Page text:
The Lexus GS300h is a lot of car for the money. Its starting price of £32k makes it cheaper than the BMW 5-series, Audi A6 and the Mercedes E-class, but it will have the same mechanical set-up as our higher-specced £37k test car: a petrol-electric hybrid drivetrain with impressive efficiency claims of 60.1mpg and 109g/km.
Where does this Lexus GS300h sit in the range?
This is the £37k GS300h Luxury, one of four variants (SE, Luxury, F-Sport and Premier). Truth be told, the Luxury’s 18in alloys bump up its mpg to 57.6mpg and its CO2 to 113g/km, but it’s still impressive.
On the outside, this Lexus is huge, imposing yet understated. The spindle grille isn’t quite as massive as some of the latest concepts, including the stunning RC F coupe shown at Detroit, but its sharp nose with LEDs and North American market-looking rear lights are connected by flat, slabby sides – the complete opposite of the overdesigned Mercedes flanks. It’s not a work of art, but it’s understated and polished – details such as the finish on the wheels give it a touch of class.
Lexus have pretty good interiors. What’s this one like?
Inside, it’s spacious and super comfortable. The doors close with a reassuring thud, and the leather seat automatically slides into position after being set back for easier entry. It’s also loaded with kit: there’s sat-nav, a crisp full-colour reversing camera, climate control, Bi-Xenon headlamps with LED daytime running lights, and Blind Spot Monitor. For another £5k, upgrade to the Premier spec for Mark Levinson audio and head-up display.
You’re perched on soft electrically adjustable leather chairs that are well padded. They’re not as firm as a Mercedes seat, but they’re supportive and offer a good driving position, as the steering has proper rake and reach adjustment. Hit the start button, and the display lights up: it’s clean and crisp, with simple dials and, to your left, the world’s largest centre screen (12.3in), which, frankly, is easy to read but the size doesn’t really make it any better than its rivals’. The fit and finish is sturdy, but it’s not as well executed as Audi’s cabins, for instance: the green hue of the digital temp display looks like it’s from a 1992 cash register, while the surfaces are good, but feel layered on. It’s comfy, but not sumptuous.
How does it drive?
One word comes to mind; majestic. The GS is smooth as silk, with brilliant refinement and manners. Under the long bonnet is a 178bhp 2.5-litre in-line four-cylinder petrol engine, with a Continuously Variable Transmission (CVT) and a 141bhp electric motor. Lexus claims 220bhp in total.
There’s a nickel-metal hydride battery pack under the boot, fed by regenerative braking, with an ‘EV mode’ button on the centre console for petrol-free driving. It works only below 25mph and even modest throttle results in a switch to petrol accompanied by an ‘excessive throttle’ chime. Yet the change between the two systems is near seamless: most of the time, you’ll never notice.
Is it quick – and can it handle a B-road?
It’s the throttle behavior that’s most disappointing. In the three drive modes – the default Normal, softer Eco or harder Sport settings, the GS plays vastly different games. In Normal, it’s the best. The CVT still hangs on for a while, making the six stepped ‘gear changes’ take longer than expected, but provides a slow yet tolerable response. In Eco, it’s even more rubbery, but hit Sport – which lights up the dash in red – and it’s far too toey for small inputs.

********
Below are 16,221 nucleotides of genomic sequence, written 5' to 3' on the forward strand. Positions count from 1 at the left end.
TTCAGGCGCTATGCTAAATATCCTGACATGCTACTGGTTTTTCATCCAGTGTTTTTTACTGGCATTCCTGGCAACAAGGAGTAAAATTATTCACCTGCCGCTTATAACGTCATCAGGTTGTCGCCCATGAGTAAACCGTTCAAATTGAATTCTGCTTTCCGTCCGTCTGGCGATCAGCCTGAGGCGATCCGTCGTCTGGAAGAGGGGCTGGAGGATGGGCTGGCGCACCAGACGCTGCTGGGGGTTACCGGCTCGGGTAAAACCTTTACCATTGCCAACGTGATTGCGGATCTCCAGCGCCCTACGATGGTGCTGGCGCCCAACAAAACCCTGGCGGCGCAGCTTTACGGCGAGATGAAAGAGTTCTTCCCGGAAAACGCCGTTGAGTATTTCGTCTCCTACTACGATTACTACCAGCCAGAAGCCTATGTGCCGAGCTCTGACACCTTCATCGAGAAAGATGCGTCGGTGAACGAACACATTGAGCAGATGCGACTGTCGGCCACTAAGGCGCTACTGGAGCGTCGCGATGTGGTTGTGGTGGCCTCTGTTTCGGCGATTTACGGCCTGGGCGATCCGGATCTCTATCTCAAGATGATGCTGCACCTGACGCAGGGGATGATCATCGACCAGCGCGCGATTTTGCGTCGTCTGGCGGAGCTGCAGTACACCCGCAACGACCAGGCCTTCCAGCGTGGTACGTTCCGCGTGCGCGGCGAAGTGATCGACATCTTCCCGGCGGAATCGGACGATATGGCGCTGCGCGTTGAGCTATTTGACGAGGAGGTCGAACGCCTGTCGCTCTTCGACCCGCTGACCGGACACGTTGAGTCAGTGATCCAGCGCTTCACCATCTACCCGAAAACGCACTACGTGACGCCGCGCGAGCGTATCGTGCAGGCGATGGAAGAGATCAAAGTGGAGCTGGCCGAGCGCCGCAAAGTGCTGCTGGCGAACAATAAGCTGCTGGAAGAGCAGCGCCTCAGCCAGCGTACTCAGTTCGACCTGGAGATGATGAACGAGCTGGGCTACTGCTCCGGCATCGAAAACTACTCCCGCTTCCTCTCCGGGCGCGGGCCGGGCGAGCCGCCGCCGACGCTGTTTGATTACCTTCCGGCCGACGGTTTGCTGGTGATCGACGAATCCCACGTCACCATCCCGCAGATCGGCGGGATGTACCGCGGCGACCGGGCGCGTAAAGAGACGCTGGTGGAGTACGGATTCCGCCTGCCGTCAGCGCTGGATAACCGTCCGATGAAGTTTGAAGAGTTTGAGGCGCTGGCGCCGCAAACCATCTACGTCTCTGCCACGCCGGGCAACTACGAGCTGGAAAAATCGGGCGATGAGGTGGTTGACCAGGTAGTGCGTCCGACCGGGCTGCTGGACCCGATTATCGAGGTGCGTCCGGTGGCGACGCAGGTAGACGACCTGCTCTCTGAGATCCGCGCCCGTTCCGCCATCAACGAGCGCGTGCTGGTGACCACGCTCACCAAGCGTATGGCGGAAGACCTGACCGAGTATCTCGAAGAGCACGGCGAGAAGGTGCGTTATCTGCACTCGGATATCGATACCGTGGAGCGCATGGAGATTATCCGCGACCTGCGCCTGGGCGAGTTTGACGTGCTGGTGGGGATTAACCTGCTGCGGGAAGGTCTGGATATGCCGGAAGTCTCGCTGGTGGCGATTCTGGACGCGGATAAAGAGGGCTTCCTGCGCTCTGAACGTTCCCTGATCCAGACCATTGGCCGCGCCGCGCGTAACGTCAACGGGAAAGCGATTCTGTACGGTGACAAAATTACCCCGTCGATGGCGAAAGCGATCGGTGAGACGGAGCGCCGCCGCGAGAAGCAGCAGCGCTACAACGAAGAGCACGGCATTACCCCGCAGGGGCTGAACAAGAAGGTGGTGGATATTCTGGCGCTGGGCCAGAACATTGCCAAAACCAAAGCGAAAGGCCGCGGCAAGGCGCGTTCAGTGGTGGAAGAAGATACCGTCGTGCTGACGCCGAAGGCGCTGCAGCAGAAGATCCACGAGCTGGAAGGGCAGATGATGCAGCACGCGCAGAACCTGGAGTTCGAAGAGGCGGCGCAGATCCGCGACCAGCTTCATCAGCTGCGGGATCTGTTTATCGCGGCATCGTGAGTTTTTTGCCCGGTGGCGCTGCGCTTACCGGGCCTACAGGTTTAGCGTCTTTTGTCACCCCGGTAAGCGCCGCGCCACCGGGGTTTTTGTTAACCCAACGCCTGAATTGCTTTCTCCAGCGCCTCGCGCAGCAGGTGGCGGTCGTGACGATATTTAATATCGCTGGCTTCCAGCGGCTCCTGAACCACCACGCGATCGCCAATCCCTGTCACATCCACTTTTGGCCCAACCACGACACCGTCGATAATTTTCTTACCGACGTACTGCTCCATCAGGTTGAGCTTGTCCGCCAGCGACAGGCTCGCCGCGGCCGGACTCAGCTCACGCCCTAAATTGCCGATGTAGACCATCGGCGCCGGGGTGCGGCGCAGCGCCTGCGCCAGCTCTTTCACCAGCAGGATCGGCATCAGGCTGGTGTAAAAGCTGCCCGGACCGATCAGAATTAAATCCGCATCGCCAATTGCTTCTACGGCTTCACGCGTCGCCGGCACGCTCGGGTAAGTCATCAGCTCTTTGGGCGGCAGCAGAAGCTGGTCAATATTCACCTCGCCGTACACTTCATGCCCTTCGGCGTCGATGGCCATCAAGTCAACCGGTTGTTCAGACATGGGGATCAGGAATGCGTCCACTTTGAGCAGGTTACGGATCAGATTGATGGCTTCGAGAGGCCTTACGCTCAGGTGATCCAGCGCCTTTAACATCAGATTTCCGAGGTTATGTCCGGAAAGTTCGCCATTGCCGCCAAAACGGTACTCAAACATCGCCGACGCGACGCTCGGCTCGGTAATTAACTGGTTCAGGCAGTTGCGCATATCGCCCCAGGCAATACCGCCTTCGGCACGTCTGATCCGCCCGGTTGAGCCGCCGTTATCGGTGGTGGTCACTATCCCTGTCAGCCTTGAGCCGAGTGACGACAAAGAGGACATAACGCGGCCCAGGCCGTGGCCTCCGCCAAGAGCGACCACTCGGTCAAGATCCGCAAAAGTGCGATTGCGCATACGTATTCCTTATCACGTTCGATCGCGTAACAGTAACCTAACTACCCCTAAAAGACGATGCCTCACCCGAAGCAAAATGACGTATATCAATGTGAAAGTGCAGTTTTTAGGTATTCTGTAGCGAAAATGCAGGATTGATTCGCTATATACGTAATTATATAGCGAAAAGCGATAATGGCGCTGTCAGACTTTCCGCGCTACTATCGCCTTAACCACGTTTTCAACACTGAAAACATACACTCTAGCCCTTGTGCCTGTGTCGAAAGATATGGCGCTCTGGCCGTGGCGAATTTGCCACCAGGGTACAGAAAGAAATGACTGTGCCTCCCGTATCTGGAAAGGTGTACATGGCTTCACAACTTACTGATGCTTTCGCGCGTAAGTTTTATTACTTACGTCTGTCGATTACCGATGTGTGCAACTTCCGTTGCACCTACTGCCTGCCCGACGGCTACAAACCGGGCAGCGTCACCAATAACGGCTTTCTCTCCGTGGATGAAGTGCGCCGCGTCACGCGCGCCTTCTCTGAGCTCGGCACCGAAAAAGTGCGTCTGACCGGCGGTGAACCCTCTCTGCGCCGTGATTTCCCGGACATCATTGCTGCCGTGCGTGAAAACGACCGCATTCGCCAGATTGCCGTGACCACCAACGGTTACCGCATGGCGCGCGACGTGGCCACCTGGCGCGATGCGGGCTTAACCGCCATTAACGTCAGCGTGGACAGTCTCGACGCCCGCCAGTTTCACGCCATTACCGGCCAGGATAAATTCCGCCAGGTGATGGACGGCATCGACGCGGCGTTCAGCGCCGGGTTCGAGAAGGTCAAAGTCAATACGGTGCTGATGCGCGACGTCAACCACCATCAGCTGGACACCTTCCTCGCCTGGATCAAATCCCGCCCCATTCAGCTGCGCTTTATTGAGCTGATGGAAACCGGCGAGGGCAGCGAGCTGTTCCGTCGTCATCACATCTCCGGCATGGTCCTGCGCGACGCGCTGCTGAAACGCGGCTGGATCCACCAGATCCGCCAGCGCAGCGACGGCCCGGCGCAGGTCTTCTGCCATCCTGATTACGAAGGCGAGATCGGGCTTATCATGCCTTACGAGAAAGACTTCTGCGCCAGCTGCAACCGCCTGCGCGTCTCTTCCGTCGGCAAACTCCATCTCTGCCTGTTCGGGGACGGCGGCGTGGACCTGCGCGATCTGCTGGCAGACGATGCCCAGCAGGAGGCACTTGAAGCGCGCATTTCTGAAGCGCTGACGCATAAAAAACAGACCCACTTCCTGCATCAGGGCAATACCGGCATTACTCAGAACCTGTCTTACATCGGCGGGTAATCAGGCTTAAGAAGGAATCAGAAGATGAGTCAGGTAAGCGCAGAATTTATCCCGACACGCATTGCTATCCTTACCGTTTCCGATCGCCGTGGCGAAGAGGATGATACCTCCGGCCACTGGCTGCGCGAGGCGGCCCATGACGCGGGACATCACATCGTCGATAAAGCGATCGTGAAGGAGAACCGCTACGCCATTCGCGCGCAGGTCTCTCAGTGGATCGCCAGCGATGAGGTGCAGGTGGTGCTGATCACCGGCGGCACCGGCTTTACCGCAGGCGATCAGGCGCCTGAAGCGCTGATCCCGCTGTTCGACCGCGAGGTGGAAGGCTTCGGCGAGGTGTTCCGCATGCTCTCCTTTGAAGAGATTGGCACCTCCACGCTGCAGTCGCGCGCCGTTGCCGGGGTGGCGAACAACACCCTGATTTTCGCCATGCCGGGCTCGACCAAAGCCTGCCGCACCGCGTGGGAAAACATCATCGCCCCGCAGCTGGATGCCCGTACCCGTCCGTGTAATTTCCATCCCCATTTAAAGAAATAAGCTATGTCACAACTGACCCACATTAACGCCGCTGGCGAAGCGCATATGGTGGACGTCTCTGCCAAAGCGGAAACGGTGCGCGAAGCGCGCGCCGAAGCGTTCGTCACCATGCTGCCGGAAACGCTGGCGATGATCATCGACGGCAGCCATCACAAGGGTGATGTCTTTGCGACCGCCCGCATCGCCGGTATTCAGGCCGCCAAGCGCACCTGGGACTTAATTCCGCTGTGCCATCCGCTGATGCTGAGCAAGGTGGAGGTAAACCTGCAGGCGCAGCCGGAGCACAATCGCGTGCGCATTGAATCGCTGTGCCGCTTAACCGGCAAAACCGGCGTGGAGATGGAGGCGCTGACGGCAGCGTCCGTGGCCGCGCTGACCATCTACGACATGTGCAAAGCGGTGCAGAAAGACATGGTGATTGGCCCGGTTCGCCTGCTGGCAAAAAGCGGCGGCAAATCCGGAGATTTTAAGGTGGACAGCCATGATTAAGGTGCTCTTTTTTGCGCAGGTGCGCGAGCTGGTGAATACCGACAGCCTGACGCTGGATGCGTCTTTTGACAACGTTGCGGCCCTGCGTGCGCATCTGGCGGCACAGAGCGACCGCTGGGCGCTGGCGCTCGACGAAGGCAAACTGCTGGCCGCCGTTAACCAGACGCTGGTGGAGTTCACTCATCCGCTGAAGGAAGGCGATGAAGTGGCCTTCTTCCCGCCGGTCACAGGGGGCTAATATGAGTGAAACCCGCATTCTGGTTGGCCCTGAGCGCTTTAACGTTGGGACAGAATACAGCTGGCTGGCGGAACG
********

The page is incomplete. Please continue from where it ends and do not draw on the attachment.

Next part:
This makes Sport too rough for the otherwise smooth motorway journey, yet it’s still not fast – even full throttle from a standing start feel like hard work. The pedal itself has a soggy start, then a second life where it feels like it physically changes angle. It’s like a waning sword rather than a bow-and-arrow.
Part of that is the fact that the GS weighs 1830kg. The 9.2sec 0-62mph claim is utterly believable. Yet this car is not as slow as it sounds: it’s flexible enough as a motorway monster. It belies its size when it comes to handling, with great body control and reasonable roadholding. Change of direction is executed well, with little violence as the chassis co-operates. It’s not the bowl of custard you might expect from a car this large and from the same people that make the Auris, Avensis…
Traction levels, because of the lack of power, are high, too, making this a competent, strong performer. The brakes are a little hit and miss: they’re reasonable, but they don’t give a consistent feel to your foot, which lowers your confidence in them.
So is it a game-changer?
Picking off its rivals, the GS300h puts the more expensive £44k Audi A6 Hybrid in the shade, while BMW’s ActiveHybrid5 isn’t a genuine competitor thanks to its six-cylinder set-up: it’s more of a tech showcase than an MPG hero. The £40k E300 Hybrid can topple the GS’s mpg, with 68.9 claimed, but the GS can be had – in lower SE trim – from £32k. This is the same price as its biggest threat, the BMW 518d.
The entry-level automatic 5-series has worse C02 (119g/km) but nudges ahead with 62.8mpg, although it doesn’t have the power of the Lexus. That makes the GS300h a tempting company car that’s low on running costs, high on reliability and brilliant on motorways. It’s a genuine alternative to the BMW, if not as sharp to drive.